The newest member of the House Appropriations subcommittee that funds NASA appears to be eyeing the James Webb Space Telescope’s budget wedge to fund human space exploration after JWST finally launches. A former NASA Astrophysics Division director says scientists should be concerned.
Satellite ground systems historically are stove-piped systems but today’s space ground activities need solutions that are designed to provide common, affordable, modular and extensible frameworks that allow for future sustainment and decreased life-cycle costs.
There is a raging debate in the international and regional spectrum regulatory community on the issue of sharing fixed satellite service C-band downlink spectrum rights with the International Mobile Telecommunication (IMT)-Advanced service.
For the sake of national security, the military must do a better job of leveraging commercial technology in space. That’s the theme of a growing chorus of trade press articles, exemplified well by two stories published recently.
Private spacecraft are visiting the ISS, and NASA has publicly stated that the next space station(s) must be privately owned and operated. Today’s discussions about space activities aren’t merely about exploring space, but about developing and settling it.
The most critical element needed for a trip to Mars is also the most expensive. A new vehicle must safely sustain the crew for two to three years without resupply and embody all the functions of the current ISS and be a lot better.
Five to 10 years from now industry observers may well look back to January 2015 as one of the most pivotal moments in the evolution of the commercial satellite industry.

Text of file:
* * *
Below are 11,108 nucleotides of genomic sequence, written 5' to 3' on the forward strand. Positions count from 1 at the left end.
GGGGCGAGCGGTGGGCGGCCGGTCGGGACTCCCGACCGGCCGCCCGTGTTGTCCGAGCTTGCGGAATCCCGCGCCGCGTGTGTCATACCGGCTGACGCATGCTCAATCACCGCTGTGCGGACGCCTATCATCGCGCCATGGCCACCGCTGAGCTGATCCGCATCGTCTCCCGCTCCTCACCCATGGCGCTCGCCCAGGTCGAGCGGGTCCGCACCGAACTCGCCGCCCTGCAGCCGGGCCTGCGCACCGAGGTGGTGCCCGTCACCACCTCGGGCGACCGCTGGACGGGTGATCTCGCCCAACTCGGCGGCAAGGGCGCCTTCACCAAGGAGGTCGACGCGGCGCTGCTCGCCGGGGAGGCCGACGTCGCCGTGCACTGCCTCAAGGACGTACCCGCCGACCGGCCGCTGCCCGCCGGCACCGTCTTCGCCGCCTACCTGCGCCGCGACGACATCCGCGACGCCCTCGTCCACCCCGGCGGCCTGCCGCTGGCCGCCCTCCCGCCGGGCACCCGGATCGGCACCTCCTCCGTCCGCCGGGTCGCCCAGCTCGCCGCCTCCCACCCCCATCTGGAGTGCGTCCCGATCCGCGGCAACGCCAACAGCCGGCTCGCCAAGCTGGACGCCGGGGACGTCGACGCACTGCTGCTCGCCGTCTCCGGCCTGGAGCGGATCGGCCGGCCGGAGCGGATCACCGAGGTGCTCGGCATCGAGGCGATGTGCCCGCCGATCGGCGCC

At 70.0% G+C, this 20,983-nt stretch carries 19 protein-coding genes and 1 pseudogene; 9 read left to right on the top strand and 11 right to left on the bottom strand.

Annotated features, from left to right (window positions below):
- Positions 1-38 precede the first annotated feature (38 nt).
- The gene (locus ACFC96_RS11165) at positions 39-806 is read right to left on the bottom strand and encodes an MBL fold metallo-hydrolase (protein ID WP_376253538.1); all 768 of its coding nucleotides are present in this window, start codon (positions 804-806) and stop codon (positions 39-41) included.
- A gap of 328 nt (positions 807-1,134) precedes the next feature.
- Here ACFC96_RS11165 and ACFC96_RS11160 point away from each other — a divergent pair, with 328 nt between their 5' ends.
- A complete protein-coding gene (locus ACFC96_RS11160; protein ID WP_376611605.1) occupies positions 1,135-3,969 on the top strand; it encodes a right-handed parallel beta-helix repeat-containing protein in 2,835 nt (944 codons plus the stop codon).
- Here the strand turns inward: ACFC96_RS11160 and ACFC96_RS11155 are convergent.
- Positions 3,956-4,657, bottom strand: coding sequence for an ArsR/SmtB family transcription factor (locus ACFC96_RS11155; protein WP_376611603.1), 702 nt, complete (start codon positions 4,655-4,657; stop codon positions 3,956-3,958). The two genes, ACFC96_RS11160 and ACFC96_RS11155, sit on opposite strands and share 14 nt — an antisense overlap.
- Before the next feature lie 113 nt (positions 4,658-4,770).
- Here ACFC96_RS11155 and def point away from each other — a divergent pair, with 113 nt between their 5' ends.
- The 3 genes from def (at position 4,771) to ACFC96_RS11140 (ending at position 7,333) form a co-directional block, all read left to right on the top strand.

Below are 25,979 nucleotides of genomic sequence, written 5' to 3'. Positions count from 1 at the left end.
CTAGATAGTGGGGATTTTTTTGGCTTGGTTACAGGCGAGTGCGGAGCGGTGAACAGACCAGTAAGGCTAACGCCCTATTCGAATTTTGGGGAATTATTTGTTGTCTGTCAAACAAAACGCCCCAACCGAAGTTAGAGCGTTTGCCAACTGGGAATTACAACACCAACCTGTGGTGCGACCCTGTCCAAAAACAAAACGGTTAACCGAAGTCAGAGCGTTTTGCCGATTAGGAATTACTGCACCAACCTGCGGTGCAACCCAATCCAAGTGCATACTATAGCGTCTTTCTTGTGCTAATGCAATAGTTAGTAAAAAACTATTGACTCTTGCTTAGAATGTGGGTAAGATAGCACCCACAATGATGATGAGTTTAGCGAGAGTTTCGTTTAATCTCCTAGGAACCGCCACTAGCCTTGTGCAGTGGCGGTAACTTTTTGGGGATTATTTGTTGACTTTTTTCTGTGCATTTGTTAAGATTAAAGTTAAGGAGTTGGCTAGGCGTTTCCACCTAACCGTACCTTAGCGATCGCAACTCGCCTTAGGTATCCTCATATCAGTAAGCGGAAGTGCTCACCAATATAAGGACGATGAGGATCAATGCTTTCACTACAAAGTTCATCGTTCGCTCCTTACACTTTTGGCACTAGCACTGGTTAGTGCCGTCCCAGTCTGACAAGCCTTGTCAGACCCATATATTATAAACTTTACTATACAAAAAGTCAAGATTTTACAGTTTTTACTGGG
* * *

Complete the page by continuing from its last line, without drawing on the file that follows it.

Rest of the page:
Just when it appeared as though European countries, despite all good intentions, were incapable of collaborating more closely on operational satellite programs, along comes word that Germany is buying into France’s next-generation optical satellite reconnaissance system.
The recent catastrophic explosion of the DMSP-F13 satellite — which has caused 43 new pieces of space junk — confirms once again that space debris has become one of the highest concerns for the space community.
If European space officials are tired of playing “Simon Says” with SpaceX, they can invest the money and intellectual capital needed to lead in space, but they almost never do.
The U.S. Federal Aviation Administration’s Office of Commercial Space Transportation (AST) has a scope of regulatory responsibilities that have outgrown its budget.
The Pioneering Space National Summit was conceived as a means to bring together disparate parts of the community to find out whether, instead of highlighting our differences, a conversation about our common interests might lead to a high-level consensus about the U.S. human spaceflight program.